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Clinical Crossroads
Clinician's Corner
December 1, 2004

A 64-Year-Old Woman With a Thyroid Nodule

Author Affiliations

Clinical Crossroads Section Editor: Margaret A. Winker, MD, Deputy Editor.


Author Affiliations: Dr Mandel is Associate Chief for Clinical Affairs, Division of Endocrinology, Diabetes, and Metabolism, Hospital of the University of Pennsylvania, and Associate Professor of Medicine and Radiology, University of Pennsylvania School of Medicine, Philadelphia.

JAMA. 2004;292(21):2632-2642. doi:10.1001/jama.292.21.2632

DR REYNOLDS: Mrs G is a 64-year-old woman from Brazil with an incidentally discovered thyroid nodule. On a routine visit for follow-up of her multiple medical problems, Mrs G’s primary care physician palpated a left-sided thyroid abnormality.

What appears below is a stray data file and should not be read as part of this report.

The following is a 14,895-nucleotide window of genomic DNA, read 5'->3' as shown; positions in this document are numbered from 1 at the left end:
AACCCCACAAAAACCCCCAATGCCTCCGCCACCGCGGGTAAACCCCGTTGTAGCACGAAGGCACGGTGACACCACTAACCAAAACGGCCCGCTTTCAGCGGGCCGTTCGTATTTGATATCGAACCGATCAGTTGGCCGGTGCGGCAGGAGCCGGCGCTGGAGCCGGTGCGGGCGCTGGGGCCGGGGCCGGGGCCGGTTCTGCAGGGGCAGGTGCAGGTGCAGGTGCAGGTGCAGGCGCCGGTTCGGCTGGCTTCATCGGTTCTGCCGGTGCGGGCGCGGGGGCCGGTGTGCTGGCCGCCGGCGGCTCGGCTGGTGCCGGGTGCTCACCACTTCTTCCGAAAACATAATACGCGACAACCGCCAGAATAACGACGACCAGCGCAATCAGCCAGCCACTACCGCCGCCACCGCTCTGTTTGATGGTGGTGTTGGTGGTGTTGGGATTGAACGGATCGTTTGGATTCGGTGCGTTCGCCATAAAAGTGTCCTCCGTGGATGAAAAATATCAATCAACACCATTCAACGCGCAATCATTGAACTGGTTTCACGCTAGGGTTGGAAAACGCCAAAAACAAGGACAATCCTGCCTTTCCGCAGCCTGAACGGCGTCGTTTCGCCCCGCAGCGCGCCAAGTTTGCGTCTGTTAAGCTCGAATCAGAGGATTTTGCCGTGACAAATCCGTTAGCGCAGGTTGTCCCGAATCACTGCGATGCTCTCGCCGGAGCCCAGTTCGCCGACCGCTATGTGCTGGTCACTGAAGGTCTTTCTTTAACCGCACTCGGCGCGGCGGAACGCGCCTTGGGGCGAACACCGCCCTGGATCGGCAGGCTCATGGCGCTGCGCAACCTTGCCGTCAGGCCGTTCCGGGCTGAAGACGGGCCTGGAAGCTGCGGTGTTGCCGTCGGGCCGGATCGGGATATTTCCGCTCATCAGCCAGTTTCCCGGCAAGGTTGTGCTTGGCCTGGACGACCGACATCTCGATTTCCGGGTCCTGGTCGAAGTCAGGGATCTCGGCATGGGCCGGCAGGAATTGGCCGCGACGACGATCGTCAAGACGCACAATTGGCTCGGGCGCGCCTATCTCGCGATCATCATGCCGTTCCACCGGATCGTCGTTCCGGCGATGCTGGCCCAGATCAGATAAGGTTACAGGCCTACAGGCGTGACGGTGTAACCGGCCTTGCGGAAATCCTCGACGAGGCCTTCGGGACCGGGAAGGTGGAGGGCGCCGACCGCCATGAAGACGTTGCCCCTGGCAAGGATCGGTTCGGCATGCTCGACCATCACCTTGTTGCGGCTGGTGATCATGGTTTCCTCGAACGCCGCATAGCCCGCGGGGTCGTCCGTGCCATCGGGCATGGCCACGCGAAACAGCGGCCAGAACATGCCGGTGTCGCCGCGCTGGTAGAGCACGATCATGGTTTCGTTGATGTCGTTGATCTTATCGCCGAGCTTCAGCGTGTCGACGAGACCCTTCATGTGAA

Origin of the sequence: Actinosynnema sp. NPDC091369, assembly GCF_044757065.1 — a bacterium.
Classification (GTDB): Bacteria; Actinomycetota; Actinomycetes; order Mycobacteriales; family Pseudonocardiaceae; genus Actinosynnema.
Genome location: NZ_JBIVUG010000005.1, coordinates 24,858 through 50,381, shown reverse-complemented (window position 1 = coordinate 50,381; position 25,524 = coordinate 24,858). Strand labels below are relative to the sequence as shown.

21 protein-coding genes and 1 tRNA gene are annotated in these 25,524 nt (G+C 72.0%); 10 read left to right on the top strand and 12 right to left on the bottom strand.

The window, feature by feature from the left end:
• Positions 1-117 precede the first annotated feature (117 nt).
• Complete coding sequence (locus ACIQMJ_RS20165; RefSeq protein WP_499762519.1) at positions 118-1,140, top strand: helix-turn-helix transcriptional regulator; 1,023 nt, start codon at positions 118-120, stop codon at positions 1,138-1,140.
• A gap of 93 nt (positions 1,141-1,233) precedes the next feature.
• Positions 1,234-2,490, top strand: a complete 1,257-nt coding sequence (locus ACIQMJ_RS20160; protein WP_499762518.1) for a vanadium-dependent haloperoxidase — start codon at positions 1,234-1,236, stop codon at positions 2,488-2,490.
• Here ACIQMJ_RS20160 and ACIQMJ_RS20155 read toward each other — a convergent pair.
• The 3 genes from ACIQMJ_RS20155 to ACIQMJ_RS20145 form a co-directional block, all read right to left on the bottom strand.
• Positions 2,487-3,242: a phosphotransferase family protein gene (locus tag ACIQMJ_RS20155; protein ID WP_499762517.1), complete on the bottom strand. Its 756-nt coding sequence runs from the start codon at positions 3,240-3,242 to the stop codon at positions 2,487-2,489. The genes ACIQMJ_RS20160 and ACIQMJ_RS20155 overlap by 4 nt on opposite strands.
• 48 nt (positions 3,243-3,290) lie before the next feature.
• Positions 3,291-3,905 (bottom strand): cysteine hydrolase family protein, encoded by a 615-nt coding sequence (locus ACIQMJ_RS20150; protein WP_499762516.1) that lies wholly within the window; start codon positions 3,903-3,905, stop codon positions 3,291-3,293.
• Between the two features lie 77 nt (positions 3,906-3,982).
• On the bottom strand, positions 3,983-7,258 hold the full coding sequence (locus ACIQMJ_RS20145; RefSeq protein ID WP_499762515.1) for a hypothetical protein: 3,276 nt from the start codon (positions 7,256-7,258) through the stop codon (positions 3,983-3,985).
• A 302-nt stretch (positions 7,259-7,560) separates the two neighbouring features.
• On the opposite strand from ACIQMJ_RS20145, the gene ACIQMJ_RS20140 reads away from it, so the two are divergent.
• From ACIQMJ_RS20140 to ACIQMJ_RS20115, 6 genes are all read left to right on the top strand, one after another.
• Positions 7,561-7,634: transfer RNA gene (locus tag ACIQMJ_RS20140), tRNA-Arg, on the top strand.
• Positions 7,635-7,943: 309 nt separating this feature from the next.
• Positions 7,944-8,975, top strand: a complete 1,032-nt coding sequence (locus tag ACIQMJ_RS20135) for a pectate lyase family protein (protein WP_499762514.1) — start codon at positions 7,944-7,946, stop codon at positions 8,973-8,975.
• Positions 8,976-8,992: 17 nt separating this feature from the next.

Mrs G had a right-sided cold thyroid nodule resected in Brazil several decades ago; she became hypothyroid and has been receiving thyroid replacement therapy. During the past 10 years here in the United States, her thyroid-stimulating hormone (TSH) level has always been within normal limits, and her thyroid exam has been either unremarkable or not documented by her physicians. Then, during a recent annual examination, Mrs G’s doctor felt a left-sided thyroid nodule on the background of an enlarged gland. Mrs G’s thyroid function was normal. A thyroid ultrasound suggested a previous right partial thyroidectomy, a small amount of residual right-sided gland, and a completely calcified node. The left lobe measured 2.3 cm × 2.6 cm in transverse diameter at the level of the isthmus; a large solid heterogeneous nodule arose from the left lobe.

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